The organisations and individuals who have signed this manifesto adhere to the terms and content of the “International Convention on the Abolition of Surrogacy established by the International Coalition for the Abolition of Surrogacy –


  1. In addition to reinforcing the sexist stereotype that considers women as being “in the service of others”, the use of women as a means to satisfy the desires of third parties is in contradiction with the absolute imperative of ethics which affirms that the human being is an end in itself and not a means to another.
  1. Presented as false progressivism, the notions of freedom and desire underlying the discourse promoting the legalisation of “surrogacy” are in fact part of a neo-liberal and postmodern postulate which relies on the alleged individual freedom of women engaged as “gestors” to then legitimise the restriction of their human and fundamental rights on the basis of their gender, while disregarding the structural inequality which conditions their decision in a context of family and social pressures, the feminisation of poverty and the systematic economic and social exclusion and marginalisation in which half of the population finds itself.
  1. Any regulation in this area represents a contract in which women are bound to give up their children’s fundamental right to filiation by transferring it to third parties. It is incompatible with the recognition of women’s and children’s rights through international human rights instruments ratified by our countries.
  1. Surrogacy contracts are a form of imposed, controlled, highly medicalised and high-risk[iv] maternity transforming healthy women into functional patients to satisfy the wishes of others, according to the requirements of practitioners, which may include hypermedical treatments, the transfer of several embryos, embryo reduction procedures or induced abortions without taking into account the desires of the surrogate mothers concerned, the choice of mode of delivery and psychological therapies for dissociation from the foetus. These are acts of medical, obstetric and psychological violence against these women engaged as “gestational carriers”, violence to which should be added frequent medical visits and clinical tests, control of their daily life, sleep, diet, physical activity, movement or sexual activity. Thus, the exercise of human and fundamental rights related to women’s physical and psychological integrity, autonomy, sexual and reproductive freedom and self-determination is conditioned, limited or nullified by an asymmetrical contractual relationship in which they are at a disadvantage.
  1. Surrogacy” is directly associated with another very lucrative activity for this industry. We are referring to “egg donation”, which is literally a purchase and sale of gametes and thus another form of reproductive exploitation. Using aggressive hormonal treatment for ovarian stimulation, its effects on women’s health have not been systematically studied and its medium and long-term implications for the health of the donors are not known.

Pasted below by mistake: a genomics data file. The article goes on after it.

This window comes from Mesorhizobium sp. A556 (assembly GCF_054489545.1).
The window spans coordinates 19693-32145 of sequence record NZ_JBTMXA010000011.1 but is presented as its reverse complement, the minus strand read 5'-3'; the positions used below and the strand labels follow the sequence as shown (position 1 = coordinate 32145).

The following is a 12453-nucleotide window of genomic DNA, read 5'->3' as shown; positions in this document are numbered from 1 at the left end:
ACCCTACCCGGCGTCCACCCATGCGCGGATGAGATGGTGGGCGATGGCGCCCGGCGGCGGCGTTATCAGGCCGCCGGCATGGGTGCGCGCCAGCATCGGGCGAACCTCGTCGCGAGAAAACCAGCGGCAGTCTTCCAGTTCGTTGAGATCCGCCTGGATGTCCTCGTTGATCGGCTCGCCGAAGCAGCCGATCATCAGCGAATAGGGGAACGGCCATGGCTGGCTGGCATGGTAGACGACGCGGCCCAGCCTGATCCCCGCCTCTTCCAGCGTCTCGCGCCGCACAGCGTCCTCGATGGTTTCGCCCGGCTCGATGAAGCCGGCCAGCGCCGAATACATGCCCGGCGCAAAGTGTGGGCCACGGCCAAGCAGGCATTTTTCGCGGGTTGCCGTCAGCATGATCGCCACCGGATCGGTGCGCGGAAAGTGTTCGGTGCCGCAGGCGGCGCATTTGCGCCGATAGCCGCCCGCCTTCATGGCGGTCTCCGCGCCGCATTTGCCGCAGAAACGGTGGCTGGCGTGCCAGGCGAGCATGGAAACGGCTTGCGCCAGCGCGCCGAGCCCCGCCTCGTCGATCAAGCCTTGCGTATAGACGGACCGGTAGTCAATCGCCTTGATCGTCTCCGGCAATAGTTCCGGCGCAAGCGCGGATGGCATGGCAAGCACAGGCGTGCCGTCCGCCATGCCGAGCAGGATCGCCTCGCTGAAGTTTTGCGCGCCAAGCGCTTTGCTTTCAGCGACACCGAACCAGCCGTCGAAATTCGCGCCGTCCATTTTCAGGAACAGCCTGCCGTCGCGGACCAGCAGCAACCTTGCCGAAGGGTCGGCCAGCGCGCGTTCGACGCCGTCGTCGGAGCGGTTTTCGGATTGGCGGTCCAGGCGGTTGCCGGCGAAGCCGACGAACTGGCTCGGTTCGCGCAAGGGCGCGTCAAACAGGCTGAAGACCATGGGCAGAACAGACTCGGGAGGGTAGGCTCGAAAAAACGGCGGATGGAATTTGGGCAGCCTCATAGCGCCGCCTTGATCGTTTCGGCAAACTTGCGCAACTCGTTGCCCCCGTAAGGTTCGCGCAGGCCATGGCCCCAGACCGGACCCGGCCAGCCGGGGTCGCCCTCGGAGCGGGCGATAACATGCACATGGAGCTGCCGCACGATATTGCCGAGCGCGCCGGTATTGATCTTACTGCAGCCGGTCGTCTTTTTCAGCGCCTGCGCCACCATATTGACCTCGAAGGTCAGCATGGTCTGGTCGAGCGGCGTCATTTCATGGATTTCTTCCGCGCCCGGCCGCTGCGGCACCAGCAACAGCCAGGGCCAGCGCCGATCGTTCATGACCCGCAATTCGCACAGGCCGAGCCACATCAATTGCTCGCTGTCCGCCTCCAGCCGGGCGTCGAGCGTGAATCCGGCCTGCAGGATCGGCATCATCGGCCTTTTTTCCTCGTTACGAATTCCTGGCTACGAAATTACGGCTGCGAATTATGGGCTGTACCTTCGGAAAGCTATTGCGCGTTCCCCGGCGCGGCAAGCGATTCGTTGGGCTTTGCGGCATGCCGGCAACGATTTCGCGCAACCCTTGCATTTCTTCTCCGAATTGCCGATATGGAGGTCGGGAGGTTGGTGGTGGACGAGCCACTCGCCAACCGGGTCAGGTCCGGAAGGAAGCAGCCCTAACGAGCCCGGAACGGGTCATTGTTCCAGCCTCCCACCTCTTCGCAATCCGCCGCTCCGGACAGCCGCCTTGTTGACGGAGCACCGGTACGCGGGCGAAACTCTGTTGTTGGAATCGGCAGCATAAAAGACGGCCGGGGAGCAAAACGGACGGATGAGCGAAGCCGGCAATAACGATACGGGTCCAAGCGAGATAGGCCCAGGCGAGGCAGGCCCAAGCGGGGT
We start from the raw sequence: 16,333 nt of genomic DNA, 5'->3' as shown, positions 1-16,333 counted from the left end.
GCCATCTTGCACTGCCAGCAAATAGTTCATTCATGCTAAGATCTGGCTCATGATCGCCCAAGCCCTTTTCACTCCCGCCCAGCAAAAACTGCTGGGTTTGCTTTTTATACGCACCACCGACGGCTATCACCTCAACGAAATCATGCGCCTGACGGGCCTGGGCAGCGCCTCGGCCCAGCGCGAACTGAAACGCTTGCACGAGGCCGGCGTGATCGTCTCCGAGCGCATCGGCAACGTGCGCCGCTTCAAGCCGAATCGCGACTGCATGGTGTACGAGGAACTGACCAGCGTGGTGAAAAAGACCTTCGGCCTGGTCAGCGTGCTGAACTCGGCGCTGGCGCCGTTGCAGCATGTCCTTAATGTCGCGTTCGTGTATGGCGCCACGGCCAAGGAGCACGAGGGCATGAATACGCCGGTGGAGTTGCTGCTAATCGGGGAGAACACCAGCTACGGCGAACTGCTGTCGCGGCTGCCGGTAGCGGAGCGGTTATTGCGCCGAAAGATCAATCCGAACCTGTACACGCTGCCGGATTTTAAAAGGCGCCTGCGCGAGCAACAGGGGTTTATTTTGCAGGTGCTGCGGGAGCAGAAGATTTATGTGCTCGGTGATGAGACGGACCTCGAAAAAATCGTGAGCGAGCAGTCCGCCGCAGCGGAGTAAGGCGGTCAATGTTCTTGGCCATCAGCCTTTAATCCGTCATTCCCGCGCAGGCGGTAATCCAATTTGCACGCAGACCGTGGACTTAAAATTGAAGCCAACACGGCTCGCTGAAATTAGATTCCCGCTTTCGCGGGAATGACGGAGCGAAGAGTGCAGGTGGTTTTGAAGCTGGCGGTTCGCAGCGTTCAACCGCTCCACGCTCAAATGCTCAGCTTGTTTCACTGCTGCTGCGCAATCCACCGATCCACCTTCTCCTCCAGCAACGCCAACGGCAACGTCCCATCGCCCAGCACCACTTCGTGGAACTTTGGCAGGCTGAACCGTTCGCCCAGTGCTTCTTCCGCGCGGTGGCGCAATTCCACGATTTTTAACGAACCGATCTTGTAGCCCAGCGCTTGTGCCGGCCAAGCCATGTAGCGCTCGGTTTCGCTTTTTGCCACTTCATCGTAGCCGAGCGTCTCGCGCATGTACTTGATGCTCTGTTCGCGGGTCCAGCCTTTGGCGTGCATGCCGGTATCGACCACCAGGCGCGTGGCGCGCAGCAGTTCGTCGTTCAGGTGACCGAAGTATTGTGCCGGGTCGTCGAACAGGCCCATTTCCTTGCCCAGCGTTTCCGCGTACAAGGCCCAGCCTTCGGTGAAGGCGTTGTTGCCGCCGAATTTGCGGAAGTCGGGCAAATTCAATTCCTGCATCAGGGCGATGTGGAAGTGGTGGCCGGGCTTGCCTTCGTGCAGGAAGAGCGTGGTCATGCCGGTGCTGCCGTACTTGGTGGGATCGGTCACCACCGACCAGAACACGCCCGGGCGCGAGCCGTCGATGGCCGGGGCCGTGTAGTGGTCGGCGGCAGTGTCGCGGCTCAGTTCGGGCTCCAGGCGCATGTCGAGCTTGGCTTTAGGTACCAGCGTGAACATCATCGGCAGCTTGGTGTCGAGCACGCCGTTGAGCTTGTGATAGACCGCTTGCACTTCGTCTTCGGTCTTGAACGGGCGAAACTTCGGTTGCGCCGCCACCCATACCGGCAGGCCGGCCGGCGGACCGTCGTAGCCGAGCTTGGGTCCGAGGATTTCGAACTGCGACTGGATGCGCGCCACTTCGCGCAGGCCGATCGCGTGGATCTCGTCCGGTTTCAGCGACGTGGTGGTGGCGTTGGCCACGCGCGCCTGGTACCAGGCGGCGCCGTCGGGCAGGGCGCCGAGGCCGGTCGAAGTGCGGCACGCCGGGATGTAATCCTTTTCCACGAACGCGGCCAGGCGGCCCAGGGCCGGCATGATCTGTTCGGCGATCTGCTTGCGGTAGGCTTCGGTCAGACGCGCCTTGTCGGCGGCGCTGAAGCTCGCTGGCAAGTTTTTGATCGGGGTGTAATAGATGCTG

1. Another right that being at risks to be violated by this practice is the legal termination of pregnancy, a conquest and victory of the women’s movement and of a large number of women, achieved in some countries but not in others. This is why feminists find it unacceptable to make abortion conditional on so-called surrogacy agreements, usually through the establishment of “economic reparation quotas” that are impossible to achieve for women who no longer wish to continue the pregnancy they have contracted.
  1. For those born of the so-called “surrogate motherhood”, there is usurpation and violation of human rights. This practice violates the right to dignity of persons by transforming them into an object by means of a contract. It violates their right not to be separated from their parents and to be brought up by them, it violates the right to filiation and breastfeeding, it violates the right to identity and knowledge of one’s origins and it also violates the right to family reunification. To all this, we must add the serious repercussions of the dissociation imposed by this practice, both for surrogates and babies. The future consequences have not yet been studied. [v]
    In addition, it makes children the object of commercial transactions, by allocating “graduated prices” to them according to the commercial packages on offer, which may include eugenic practices such as the selection of gametes according to certain desired characteristics or physical aspects in the future baby, including sex selection.